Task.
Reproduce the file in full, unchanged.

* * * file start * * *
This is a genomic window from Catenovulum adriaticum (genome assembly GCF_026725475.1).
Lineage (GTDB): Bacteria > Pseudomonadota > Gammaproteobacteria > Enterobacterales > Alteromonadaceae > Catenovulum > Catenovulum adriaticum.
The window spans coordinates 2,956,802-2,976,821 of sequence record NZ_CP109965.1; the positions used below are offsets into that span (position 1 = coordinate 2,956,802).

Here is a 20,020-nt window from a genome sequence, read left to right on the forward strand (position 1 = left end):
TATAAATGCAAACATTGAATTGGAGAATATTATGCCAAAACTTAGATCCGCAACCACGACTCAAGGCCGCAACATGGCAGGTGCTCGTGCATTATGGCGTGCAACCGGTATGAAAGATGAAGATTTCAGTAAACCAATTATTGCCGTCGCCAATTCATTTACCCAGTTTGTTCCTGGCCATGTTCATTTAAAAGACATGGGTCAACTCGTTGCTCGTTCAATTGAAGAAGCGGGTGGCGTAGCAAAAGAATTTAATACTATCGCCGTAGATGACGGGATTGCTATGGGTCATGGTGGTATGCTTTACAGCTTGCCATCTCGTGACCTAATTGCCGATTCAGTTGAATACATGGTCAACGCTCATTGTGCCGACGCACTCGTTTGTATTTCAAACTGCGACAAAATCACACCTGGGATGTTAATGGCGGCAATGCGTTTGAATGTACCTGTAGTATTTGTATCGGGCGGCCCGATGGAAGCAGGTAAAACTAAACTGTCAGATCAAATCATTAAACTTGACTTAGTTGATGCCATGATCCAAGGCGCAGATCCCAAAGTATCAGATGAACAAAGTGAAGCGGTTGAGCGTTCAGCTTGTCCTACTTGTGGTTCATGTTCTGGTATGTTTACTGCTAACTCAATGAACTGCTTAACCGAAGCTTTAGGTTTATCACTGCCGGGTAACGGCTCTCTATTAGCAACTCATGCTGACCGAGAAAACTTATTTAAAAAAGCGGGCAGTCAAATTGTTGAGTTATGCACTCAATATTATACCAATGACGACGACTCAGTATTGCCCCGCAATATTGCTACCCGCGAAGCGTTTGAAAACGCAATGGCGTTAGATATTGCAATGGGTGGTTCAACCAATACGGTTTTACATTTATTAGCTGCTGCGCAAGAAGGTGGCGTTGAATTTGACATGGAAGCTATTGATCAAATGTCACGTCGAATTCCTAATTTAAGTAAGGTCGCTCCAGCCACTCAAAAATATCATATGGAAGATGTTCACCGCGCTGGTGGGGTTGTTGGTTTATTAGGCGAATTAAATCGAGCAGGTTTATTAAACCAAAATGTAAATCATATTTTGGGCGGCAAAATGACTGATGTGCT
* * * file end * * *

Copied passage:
This is a genomic window from Catenovulum adriaticum (genome assembly GCF_026725475.1).
Lineage (GTDB): Bacteria > Pseudomonadota > Gammaproteobacteria > Enterobacterales > Alteromonadaceae > Catenovulum > Catenovulum adriaticum.
The window spans coordinates 2,956,802-2,976,821 of sequence record NZ_CP109965.1; the positions used below are offsets into that span (position 1 = coordinate 2,956,802).

Here is a 20,020-nt window from a genome sequence, read left to right on the forward strand (position 1 = left end):
TATAAATGCAAACATTGAATTGGAGAATATTATGCCAAAACTTAGATCCGCAACCACGACTCAAGGCCGCAACATGGCAGGTGCTCGTGCATTATGGCGTGCAACCGGTATGAAAGATGAAGATTTCAGTAAACCAATTATTGCCGTCGCCAATTCATTTACCCAGTTTGTTCCTGGCCATGTTCATTTAAAAGACATGGGTCAACTCGTTGCTCGTTCAATTGAAGAAGCGGGTGGCGTAGCAAAAGAATTTAATACTATCGCCGTAGATGACGGGATTGCTATGGGTCATGGTGGTATGCTTTACAGCTTGCCATCTCGTGACCTAATTGCCGATTCAGTTGAATACATGGTCAACGCTCATTGTGCCGACGCACTCGTTTGTATTTCAAACTGCGACAAAATCACACCTGGGATGTTAATGGCGGCAATGCGTTTGAATGTACCTGTAGTATTTGTATCGGGCGGCCCGATGGAAGCAGGTAAAACTAAACTGTCAGATCAAATCATTAAACTTGACTTAGTTGATGCCATGATCCAAGGCGCAGATCCCAAAGTATCAGATGAACAAAGTGAAGCGGTTGAGCGTTCAGCTTGTCCTACTTGTGGTTCATGTTCTGGTATGTTTACTGCTAACTCAATGAACTGCTTAACCGAAGCTTTAGGTTTATCACTGCCGGGTAACGGCTCTCTATTAGCAACTCATGCTGACCGAGAAAACTTATTTAAAAAAGCGGGCAGTCAAATTGTTGAGTTATGCACTCAATATTATACCAATGACGACGACTCAGTATTGCCCCGCAATATTGCTACCCGCGAAGCGTTTGAAAACGCAATGGCGTTAGATATTGCAATGGGTGGTTCAACCAATACGGTTTTACATTTATTAGCTGCTGCGCAAGAAGGTGGCGTTGAATTTGACATGGAAGCTATTGATCAAATGTCACGTCGAATTCCTAATTTAAGTAAGGTCGCTCCAGCCACTCAAAAATATCATATGGAAGATGTTCACCGCGCTGGTGGGGTTGTTGGTTTATTAGGCGAATTAAATCGAGCAGGTTTATTAAACCAAAATGTAAATCATATTTTGGGCGGCAAAATGACTGATGTGCT